Blog Challenge09 #4

Animated_World3This week’s challenge asked that we add a couple of different kinds of widgets:

  1. A translator
  2. A Widget that tells something about our region

Also, we were asked to visit blogs from five different countries and tell what we learned from these blogs.  Below are listed the blogs that we visited and on which we left comments:

  • http://mistea.edublogs.org/ – This is Miss Trask’s blog from New Zealand.  I was so surprised to see that right there in one of her posts there was a pingback to my own grandson’s blog, Tyler’s Talking.  I immediately gave him a call on the phone and told him I was sending him the link via email.  He once told me that he just didn’t have anything interesting to say and wondered if anyone would ever read his posts. I guess this proves it to him. Thank you, Miss Trask.
  • http://mrtoft.edublogs.org/ – We visited Canada’s own Mr. Toft’s blog where he has his students listed as additional Category links. Under the blogroll, each student is listed by his/her own ID number and first name.  This is an excellent use of categories, and I fully intend to use it with our Gifted and Talented students’ class blog. Great idea!
  • http://p7kw.edublogs.org/ – Mrs. Knott and Mrs. Webster from Scotland have more than one thing in common with us. First of all, we both have chosen the same blog theme, but both look different in their own unique ways. It shows how versatile blogging designs can be to create a personal identity for your class. We also have added the adopt-a-pet widget and even went so far as to adopt THE SAME PET. I see that they teach 33 students and they are listed as Primary 7. I am interested in the significance of that listing. Are there 7 classes of Primary students?
  • http://markaki-fce.blogspot.com/ – This post was written by fan10, but this is the Maria Markaki School in Greece. It is a school of foreign language and students attend daily to practice their English skills. I am fascinated that the language we speak right here in Texas is the basis for an entire school. So interesting.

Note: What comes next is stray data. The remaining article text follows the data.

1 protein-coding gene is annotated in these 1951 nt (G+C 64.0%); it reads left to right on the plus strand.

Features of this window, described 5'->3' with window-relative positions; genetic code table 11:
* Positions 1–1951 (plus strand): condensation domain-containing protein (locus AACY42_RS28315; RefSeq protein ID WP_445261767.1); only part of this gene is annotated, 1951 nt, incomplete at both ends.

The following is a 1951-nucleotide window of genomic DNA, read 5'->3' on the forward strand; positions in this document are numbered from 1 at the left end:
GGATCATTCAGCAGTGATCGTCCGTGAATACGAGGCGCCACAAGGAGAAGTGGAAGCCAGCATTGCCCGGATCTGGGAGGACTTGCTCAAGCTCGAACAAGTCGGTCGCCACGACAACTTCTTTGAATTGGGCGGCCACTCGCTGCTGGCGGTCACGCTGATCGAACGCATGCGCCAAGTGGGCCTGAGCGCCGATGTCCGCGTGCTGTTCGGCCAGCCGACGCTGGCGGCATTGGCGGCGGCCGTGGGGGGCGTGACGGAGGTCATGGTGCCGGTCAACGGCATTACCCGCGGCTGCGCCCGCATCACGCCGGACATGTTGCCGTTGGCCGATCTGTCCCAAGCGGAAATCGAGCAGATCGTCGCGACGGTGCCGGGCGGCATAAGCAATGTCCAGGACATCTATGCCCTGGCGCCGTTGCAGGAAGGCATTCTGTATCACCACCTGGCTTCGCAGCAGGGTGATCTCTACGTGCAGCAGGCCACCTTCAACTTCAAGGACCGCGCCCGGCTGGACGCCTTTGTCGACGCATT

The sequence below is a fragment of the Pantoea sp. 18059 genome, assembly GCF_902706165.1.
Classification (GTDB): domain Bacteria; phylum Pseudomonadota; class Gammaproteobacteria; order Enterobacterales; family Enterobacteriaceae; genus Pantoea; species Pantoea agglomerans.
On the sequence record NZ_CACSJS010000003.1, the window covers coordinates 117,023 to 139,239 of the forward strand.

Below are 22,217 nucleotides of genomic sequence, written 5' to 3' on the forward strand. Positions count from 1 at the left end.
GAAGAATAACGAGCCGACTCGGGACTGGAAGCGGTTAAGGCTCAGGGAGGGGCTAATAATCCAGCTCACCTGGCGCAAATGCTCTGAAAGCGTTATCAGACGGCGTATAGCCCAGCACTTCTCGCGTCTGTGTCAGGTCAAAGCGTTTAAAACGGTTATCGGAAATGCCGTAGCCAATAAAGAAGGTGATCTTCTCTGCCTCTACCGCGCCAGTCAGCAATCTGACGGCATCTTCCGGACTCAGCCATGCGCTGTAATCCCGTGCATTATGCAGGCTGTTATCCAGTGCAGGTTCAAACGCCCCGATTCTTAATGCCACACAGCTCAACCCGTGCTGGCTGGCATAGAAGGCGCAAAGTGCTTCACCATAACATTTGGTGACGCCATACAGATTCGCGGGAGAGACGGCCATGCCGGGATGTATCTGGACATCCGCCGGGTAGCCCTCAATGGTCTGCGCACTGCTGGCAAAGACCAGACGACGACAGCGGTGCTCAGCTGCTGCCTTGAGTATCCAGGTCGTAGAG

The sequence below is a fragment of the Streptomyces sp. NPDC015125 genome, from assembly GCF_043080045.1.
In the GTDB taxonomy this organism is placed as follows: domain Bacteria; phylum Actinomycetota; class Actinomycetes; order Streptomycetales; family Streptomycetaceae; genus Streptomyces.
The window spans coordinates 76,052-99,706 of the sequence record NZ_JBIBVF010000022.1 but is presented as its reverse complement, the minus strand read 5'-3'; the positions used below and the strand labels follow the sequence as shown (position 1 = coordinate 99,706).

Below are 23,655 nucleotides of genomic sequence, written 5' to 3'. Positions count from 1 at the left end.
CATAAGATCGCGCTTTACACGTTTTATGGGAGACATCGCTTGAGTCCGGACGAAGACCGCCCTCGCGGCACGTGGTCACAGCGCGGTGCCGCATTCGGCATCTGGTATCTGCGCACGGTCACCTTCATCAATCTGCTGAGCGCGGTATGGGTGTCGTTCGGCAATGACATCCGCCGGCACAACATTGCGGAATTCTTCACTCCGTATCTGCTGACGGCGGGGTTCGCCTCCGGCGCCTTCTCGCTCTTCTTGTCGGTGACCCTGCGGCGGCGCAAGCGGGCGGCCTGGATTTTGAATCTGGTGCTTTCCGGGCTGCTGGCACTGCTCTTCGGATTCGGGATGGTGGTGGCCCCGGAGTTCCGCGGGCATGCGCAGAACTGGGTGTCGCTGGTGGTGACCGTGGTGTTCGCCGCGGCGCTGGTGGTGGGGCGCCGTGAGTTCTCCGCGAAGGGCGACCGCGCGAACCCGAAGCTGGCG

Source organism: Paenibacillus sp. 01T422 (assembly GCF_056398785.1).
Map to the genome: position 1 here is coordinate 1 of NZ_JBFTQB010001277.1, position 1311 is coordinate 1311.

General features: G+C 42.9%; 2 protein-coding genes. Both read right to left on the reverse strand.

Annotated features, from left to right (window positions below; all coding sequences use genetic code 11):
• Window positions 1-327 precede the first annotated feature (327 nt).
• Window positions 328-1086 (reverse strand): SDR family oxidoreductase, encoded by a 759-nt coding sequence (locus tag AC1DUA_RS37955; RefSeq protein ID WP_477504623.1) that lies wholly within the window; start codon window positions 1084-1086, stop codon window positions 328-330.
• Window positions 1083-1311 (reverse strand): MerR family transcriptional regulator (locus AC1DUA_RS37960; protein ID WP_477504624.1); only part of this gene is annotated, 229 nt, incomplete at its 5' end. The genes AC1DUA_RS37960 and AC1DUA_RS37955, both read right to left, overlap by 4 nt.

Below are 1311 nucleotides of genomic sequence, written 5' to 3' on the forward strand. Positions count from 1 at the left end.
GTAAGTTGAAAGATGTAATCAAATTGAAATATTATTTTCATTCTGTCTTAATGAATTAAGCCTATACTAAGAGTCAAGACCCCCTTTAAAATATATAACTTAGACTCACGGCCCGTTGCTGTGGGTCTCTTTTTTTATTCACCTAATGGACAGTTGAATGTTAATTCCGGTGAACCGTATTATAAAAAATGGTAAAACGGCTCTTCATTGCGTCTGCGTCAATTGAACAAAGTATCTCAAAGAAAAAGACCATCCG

• http://rebedominguez.blogspot.com/ – Mrs. Dominguez’s blog (Chile) is written in Spanish.  There is not a translator on her blog, but it is full of interesting videos and I particularly liked the one where the group made the sound of rain.  I left a comment anyway, hoping that she will be able to translate it. We have a translator on our blog and invited her students to visit and read our posts.

2 thoughts on “Blog Challenge09 #4

  1. Thanks Pam for your visit to our blog, yes I did visit Tyler’s blog and was most impressed. Noticed your comments to him and thought hmm I think his family tree includes Pam! Was first time I had made a ping back so was proud of myself for learning new skill!! I have just started a few of mine on their own blogs, but the year will be over soon and then our school year ends in December. I want to see if I can get the same class next year. Will have to see how my arm twisting skills are with the Principal! Will link your blog to mine in blogroll.

  2. Hello Mrs Cranford’s Class,

    To answer your question about the name of our class, there are 7 age groups of primary children in Primary schools in Scotland: P1-P7. There is also a nursery for the youngest children. When the children finish Primary 7, they move onto the Academy. Some classes have mixed aged classes, for example there is a class of P6 and 7 children together in our school, but we have only P7 in ours.

    Thank you for commenting on our blog. I will add your class to our blogroll and look forward to future communications between us.

    Mrs Knott

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